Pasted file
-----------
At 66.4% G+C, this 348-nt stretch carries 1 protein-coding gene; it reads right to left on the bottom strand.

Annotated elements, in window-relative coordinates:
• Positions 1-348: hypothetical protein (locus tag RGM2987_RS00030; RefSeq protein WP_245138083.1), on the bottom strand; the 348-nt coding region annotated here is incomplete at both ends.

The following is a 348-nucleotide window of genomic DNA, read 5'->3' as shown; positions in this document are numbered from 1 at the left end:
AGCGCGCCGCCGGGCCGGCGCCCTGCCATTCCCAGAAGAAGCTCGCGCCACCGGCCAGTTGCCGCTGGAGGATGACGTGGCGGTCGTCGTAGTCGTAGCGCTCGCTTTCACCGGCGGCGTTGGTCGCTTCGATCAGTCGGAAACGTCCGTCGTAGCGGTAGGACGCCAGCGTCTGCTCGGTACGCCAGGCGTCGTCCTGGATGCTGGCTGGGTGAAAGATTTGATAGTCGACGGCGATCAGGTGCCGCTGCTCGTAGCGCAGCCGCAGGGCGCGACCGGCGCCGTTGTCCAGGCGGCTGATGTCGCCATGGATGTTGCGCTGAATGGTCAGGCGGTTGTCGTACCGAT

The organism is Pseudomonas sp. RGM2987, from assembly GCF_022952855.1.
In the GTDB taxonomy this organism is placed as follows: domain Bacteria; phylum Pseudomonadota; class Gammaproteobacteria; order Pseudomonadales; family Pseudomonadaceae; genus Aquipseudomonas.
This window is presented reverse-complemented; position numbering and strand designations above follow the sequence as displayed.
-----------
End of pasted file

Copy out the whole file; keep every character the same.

At 66.4% G+C, this 348-nt stretch carries 1 protein-coding gene; it reads right to left on the bottom strand.

Annotated elements, in window-relative coordinates:
• Positions 1-348: hypothetical protein (locus tag RGM2987_RS00030; RefSeq protein WP_245138083.1), on the bottom strand; the 348-nt coding region annotated here is incomplete at both ends.

The following is a 348-nucleotide window of genomic DNA, read 5'->3' as shown; positions in this document are numbered from 1 at the left end:
AGCGCGCCGCCGGGCCGGCGCCCTGCCATTCCCAGAAGAAGCTCGCGCCACCGGCCAGTTGCCGCTGGAGGATGACGTGGCGGTCGTCGTAGTCGTAGCGCTCGCTTTCACCGGCGGCGTTGGTCGCTTCGATCAGTCGGAAACGTCCGTCGTAGCGGTAGGACGCCAGCGTCTGCTCGGTACGCCAGGCGTCGTCCTGGATGCTGGCTGGGTGAAAGATTTGATAGTCGACGGCGATCAGGTGCCGCTGCTCGTAGCGCAGCCGCAGGGCGCGACCGGCGCCGTTGTCCAGGCGGCTGATGTCGCCATGGATGTTGCGCTGAATGGTCAGGCGGTTGTCGTACCGAT

The organism is Pseudomonas sp. RGM2987, from assembly GCF_022952855.1.
In the GTDB taxonomy this organism is placed as follows: domain Bacteria; phylum Pseudomonadota; class Gammaproteobacteria; order Pseudomonadales; family Pseudomonadaceae; genus Aquipseudomonas.
This window is presented reverse-complemented; position numbering and strand designations above follow the sequence as displayed.